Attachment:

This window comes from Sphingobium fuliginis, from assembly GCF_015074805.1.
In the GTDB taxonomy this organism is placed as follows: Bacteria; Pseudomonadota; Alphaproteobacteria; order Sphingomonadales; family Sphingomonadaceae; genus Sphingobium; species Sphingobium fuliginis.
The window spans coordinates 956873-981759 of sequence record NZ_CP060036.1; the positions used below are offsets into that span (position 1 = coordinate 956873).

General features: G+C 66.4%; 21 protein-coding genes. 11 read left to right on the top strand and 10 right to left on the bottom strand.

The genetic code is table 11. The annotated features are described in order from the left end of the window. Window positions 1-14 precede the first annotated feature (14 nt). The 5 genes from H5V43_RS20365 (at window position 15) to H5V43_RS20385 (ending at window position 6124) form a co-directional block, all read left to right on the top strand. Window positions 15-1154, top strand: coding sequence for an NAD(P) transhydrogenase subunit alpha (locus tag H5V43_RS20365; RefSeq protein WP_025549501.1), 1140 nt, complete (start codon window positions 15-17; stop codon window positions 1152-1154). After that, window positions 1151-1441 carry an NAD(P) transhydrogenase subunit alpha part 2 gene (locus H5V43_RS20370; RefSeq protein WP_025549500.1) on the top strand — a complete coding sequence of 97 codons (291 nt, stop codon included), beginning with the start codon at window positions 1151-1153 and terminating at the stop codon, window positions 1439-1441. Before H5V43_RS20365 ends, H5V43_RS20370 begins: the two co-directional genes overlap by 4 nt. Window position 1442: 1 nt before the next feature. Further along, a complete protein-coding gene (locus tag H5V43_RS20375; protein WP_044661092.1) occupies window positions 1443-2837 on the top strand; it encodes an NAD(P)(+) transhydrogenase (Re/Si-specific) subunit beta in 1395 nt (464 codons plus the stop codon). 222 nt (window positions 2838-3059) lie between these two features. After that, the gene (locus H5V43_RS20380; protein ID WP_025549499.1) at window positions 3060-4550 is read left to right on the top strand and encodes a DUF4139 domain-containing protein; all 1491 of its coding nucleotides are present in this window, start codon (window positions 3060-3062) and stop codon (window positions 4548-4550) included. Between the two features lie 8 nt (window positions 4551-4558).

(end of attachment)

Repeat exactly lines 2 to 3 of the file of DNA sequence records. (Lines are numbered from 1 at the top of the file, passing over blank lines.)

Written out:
In the GTDB taxonomy this organism is placed as follows: Bacteria; Pseudomonadota; Alphaproteobacteria; order Sphingomonadales; family Sphingomonadaceae; genus Sphingobium; species Sphingobium fuliginis.
The window spans coordinates 956873-981759 of sequence record NZ_CP060036.1; the positions used below are offsets into that span (position 1 = coordinate 956873).